Sagan: No, that’s not what we’re going to provide. We want to provide performance optimization on top of that layer. The only caveat is that we do sell storage in the cloud, but it’s not generic — it’s very specific to our media customers and is optimized for the delivery of media. We don’t plan to set it up so that you can come along with your credit card and say, “Can I put five files there, and you’ll bill me a dollar?” It’s very specifically tied to our media, because there we find you need highly specialized infrastructure.
NewTeeVee: When customers are looking at do-it-yourself versus moving to the cloud, what are the things they’re concerned about?
Sagan: The first thing that they really think about is security. The worry is, “I’m letting go, is the offer secure?” I won’t speak for all cloud providers, but our pitch is: We focus on security with far more resources than you will. Our denial of service protection is filtering traffic far far away so that a denial of service traffic never even gets to your data center. If an attack has made it to your data center, it’s too late already. So we believe not just in the cloud, but in a decentralized infrastructure. We can provide greater security from a lot of the threats that are out there, stopping denial of service attacks, filtering malware and trojans and viruses, et cetera.
I do [also] think we can provide better uptime through the cloud and a distributed model. For example, we target four nines of performance for our services or better. The pipe alone will never give you that performance to all your end users, and the data center will rarely give it, because of the single point of failure. So going to a distributed and a shared outsourced model can get you closer to the level of ability that people are actually targeting.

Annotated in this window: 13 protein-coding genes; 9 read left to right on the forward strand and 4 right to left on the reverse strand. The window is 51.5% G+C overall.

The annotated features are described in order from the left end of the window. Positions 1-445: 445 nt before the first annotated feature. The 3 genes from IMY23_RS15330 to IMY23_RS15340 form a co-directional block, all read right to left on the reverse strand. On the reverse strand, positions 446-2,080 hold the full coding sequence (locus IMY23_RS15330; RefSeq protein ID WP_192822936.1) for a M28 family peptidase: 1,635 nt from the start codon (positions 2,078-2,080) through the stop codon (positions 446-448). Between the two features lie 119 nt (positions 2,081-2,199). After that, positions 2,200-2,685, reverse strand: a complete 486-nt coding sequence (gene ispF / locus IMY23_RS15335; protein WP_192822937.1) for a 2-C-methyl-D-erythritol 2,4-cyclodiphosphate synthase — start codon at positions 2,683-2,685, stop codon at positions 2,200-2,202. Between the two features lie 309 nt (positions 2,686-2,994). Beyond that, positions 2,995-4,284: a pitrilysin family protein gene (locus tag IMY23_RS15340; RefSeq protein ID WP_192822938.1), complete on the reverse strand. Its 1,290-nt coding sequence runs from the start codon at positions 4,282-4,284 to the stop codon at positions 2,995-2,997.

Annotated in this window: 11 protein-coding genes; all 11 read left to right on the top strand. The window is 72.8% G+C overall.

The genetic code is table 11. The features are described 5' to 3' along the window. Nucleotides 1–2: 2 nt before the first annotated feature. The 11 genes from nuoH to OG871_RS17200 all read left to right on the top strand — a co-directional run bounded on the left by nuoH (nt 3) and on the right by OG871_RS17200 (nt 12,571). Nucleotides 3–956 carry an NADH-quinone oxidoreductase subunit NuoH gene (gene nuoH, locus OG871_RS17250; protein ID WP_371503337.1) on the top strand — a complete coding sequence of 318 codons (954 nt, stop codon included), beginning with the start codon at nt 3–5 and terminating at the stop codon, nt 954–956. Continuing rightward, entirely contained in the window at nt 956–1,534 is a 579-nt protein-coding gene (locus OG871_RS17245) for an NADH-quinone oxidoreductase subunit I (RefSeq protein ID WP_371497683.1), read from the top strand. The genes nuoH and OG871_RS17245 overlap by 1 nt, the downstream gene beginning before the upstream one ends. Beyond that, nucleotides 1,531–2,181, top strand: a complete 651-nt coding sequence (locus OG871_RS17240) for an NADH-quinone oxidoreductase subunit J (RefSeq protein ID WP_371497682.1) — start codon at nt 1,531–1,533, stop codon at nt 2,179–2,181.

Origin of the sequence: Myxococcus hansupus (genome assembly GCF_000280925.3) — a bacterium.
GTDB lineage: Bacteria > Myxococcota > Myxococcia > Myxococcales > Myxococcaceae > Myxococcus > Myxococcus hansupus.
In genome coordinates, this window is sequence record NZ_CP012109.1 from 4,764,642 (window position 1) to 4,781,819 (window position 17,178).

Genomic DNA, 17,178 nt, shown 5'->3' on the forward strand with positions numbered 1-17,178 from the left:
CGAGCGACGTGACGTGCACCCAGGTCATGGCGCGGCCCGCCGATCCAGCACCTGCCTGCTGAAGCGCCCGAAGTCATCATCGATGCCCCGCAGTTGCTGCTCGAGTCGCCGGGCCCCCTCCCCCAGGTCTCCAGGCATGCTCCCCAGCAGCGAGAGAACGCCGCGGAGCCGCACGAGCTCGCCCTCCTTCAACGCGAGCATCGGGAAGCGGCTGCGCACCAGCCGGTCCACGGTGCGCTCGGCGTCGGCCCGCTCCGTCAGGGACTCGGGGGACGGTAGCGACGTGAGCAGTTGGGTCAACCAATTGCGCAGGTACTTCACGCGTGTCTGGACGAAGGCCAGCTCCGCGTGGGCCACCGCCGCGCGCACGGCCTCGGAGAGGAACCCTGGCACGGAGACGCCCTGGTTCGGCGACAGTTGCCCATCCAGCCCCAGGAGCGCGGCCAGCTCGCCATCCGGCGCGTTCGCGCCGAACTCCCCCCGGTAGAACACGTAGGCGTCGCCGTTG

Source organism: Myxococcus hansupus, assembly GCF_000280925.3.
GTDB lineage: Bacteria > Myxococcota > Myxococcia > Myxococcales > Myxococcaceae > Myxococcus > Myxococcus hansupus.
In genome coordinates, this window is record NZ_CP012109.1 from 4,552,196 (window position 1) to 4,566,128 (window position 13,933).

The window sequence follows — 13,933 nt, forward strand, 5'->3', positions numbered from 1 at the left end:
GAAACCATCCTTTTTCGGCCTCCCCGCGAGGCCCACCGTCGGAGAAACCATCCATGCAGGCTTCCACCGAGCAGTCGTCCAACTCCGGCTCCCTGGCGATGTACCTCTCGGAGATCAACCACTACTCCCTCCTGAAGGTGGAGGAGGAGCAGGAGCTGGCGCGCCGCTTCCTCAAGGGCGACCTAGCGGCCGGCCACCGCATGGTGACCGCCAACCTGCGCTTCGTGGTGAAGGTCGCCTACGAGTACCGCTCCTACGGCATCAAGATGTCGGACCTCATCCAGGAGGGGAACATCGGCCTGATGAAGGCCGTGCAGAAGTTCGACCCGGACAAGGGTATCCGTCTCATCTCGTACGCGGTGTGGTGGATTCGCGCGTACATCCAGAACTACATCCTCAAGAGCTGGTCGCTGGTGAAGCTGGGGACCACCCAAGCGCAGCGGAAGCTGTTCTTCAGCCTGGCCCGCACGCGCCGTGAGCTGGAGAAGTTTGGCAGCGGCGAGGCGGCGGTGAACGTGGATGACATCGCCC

NewTeeVee: But there have been some high-profile outages of cloud services over the years. How do you fight the perception that these services are not robust enough for enterprise use?
Sagan: Not everyone’s going to do a good job, and customers should expect that their provider is going to meet whatever SLA [service level agreements] they paid for. I do think there will be companies who have better practices than others, but…we’ve all experienced different kinds of outages or failures or security breaches, and some of them get lots of publicity, and some of those were within corporations: credit card information getting out, email being down, software being buggy and crashing, applications that failed.
You’ve had the experience of being in the workplace and some location stopped functioning, right? So it’s not that it’s perfect and now moving to bad. I think what every company has to do is weigh how well they can do on their own, and at what cost, versus how well their cloud provider can do, again at what cost.
There will be some companies that provide very, very high levels of uptime — that’s Akamai’s goal — at a reasonable cost. And there will be some providers who will say they can do it at that level and they’ll fail, and they probably won’t succeed very long. And there will be other companies who will say, “Certain things you want to do, it’ll be good enough, but it will be a lot cheaper.” That won’t work for a financial services or a medical application, but it might for some personal use for backup or something. Not that you could lose it, but it might be a few minutes delayed. The use case is very important: If you’re doing online trading, fractions of a second can matter. But if you’re trying to restore a file, if you’re delayed a few minutes, it’s probably not quite as serious.